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Thursday, September 15, 2016

Fighting Zombies: The Peninsular Defense

I've been reading zombie books again, a nice series "The Remaining" by D. J. Molles.

Last time I went on a zombie fighting binge, I opted, true to my surface navy roots, for going boating. See Planning for that Zombie Attack: Littoral and "Brown Water" Defenses:
Mobile zombie defense center - need some M2s on the corners
I believe that this land-based approach is not as sound as a littoral or brown water zombie defense approach, which maximizes mobility, security and comfort.

Now, in the classic land-based zombie defense posture, as repeated by Chuck, you seek a remote house and board yourself into it, while awaiting the inevitable zombie horde pounding on the windows and doors while you expend your ammo, food and foul water.
How much better to head for the local lake, river or ocean marina and "adopt" a boat on
Using your "underwater zombie detector"
which you load, food, water, ammo, weapons and . . . fishing gear. While the zombies gather on the shore groaning at you, you proceed to open water and drop anchor (Note: water should be at least 20 feet deep - so zombies can't "piggy back" their way on board). While you wait out the zombies, you fish, drink beer and have the comforts of home. Practice "repelling boarders." Should the zombies show or develop nautical skills, weigh anchor and move to another, less infested area.
Well, after reading more books which, by the way, seem mostly devoted to the proper selection of guns and ammo and less devoted to selecting good defensive positions (see, e.g. "Home series" by A. American), I am struck by how well some of the heroes set things up for survival with food, water, ammo, etc, and then try to defend a house or neighborhood which has no natural barriers to help the hero help himself by limiting the areas needed to be defended.

The Alamo (source)
Let me put it this way - the Alamo was a terrible place to mount a defense because it could be surrounded. Being surrounded meant that even with interior lines, the limited number of defenders had a lot of area to protect and had no way out to get more food, water, ammo, people, etc. Their only hope was that outside forces would arrive in time to save them from their poor site selection.

So it seems in most zombie defense books. In the Mr. Molles books, his people develop a compound based around an old vehicle maintenance facility in a small town in central North Carolina (apparently HB2 is not an issue with zombies or "the infected") with roads leading into it and woods around at least part of it. It's a fort, and the bad things out there can get to it from all sides and can, if they so choose, cut off access to and from pretty easily. Those in the fort have issues with . . . clean water, food and etc.

Well, I live in central NC and got to thinking - if I was the guy planning defenses, where would I locate? Further, and this is not a spoiler, Mr. Molles' character has caches of good stuff scattered about NC -  if I was the guy in charge of placing those, where would I put them?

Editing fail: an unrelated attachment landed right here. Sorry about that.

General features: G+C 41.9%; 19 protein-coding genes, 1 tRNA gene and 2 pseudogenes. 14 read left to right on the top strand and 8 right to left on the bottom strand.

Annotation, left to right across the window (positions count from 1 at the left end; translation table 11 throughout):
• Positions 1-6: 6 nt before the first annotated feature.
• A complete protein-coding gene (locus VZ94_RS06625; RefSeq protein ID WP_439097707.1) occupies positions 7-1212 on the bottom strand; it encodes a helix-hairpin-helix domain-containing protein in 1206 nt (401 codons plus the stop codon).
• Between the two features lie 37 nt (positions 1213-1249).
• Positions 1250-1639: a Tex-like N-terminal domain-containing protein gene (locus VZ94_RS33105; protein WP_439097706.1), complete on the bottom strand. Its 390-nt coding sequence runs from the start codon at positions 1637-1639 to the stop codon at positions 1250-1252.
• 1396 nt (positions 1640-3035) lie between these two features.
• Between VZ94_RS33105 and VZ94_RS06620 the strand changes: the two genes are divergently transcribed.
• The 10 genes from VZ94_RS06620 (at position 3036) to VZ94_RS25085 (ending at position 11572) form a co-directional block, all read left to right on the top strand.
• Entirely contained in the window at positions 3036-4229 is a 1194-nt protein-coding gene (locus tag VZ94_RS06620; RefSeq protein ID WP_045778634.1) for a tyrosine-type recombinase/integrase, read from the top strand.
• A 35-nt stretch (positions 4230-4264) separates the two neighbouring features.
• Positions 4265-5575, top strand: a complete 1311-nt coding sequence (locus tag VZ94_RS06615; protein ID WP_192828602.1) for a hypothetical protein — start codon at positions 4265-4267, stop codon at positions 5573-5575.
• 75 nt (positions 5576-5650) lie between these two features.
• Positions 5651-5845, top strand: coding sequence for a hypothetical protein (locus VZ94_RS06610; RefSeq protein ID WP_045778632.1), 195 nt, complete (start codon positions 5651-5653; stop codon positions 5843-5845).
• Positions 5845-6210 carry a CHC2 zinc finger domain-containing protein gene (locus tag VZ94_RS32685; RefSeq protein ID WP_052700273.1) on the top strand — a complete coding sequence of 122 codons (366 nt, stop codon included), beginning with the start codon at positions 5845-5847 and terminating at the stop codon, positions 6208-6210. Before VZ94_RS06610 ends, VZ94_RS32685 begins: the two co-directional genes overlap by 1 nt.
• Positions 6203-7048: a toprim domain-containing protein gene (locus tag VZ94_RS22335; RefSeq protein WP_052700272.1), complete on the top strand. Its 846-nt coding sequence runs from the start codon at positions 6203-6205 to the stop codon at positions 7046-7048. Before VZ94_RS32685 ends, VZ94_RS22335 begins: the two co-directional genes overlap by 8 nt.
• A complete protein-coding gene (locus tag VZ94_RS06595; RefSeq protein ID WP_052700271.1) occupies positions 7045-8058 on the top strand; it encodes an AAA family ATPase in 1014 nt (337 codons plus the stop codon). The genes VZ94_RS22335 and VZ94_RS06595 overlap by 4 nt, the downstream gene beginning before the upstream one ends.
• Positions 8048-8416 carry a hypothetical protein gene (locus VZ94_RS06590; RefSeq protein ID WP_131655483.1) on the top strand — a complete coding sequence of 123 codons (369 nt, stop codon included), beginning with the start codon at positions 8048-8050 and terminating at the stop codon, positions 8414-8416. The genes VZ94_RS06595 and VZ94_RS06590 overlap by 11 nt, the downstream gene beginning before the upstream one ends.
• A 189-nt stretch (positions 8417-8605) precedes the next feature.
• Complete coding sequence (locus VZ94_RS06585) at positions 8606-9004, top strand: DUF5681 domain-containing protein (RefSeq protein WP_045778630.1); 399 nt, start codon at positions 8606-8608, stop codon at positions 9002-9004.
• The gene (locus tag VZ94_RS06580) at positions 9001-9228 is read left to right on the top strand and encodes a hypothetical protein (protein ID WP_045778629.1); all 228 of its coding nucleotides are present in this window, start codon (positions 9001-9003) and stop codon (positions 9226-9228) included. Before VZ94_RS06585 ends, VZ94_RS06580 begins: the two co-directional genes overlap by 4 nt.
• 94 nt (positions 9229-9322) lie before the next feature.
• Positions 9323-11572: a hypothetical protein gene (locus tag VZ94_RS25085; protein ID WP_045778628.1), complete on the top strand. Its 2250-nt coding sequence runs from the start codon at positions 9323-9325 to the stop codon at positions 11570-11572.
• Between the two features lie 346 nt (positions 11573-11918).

First off, I want a location on the water - fresh water so I have it at hand and won't die of thirst. In central NC we have couple of lakes that the U.S. Army Corps of Engineers set up. One of them is Jordan Lake located south of Durham and Chapel Hill and Southwest of Raleigh. It's a nice big freshwater lake containing fish and surrounded by woods that have deer and other game in them. And, no, the lake was not named after Michael Jordan.

Now, I want to be surrounded by deep water as much as I can be and any land link that exists, I want to be narrow and defensible. To me that suggests a peninsula. A peninsula gives me access to water for both drinking and as an escape route should it be necessary.

A shore base gives me access to wood, wildlife and road systems.

In my planning, I am going to look for a marina at which I can "liberate" boats for survivors who are with me. Power boats are nice, but there is that fuel issue, so in addition to power boats, I want canoes and sail boats. There is a marina on the Jordan Lake that has such things. It's in the circled area in the image to the right. I might buy a small sail boat and keep it there stocked with necessities.

That marina does not look as defensible to me as other areas. For example, here's a nice peninsula:

And here's another:

The red lines across the peninsulas suggests areas where I would construct defenses - abatis, razor wire and such.

Abatis (Source)

Unlike the troops at Bataan, the plan is not to wait for rescue by outside forces. The plan is to make the peninsulas chosen for defense to be both as secure as possible, defending lake access for water, food and resupply from caches (preferably also located on such peninsulas).

If a location is threatened with being overrun, then the solution is to retreat to open water until the zombies die from lack of brain food or whatever.

Now, does this thinking change if the event is not zombies but something like an EMP thingie? Nope, the logic is the same - water, food and safe shelter. Might have to worry about lake pirates, though.

Thus endeth the deep thinking of this day.


  1. Anonymous11:33 AM

    A suggestion for your zombie reading list: "Under a Graveyard Sky" by John Ringo. The main character's bail-out plan is to get a sailboat and make for sea. And then finds he can't stand by as the world comes apart.

    1. ColoComment3:59 PM

      Second that. His depictions of zombie-clearing cruise ships are... impressive.

  2. Okay, just bought the 4 book series.

  3. Anonymous4:38 PM

    Would be interesting if a zombie game had this type of defense built in as a possibility. Not call it out, but have it to see if anybody notices it.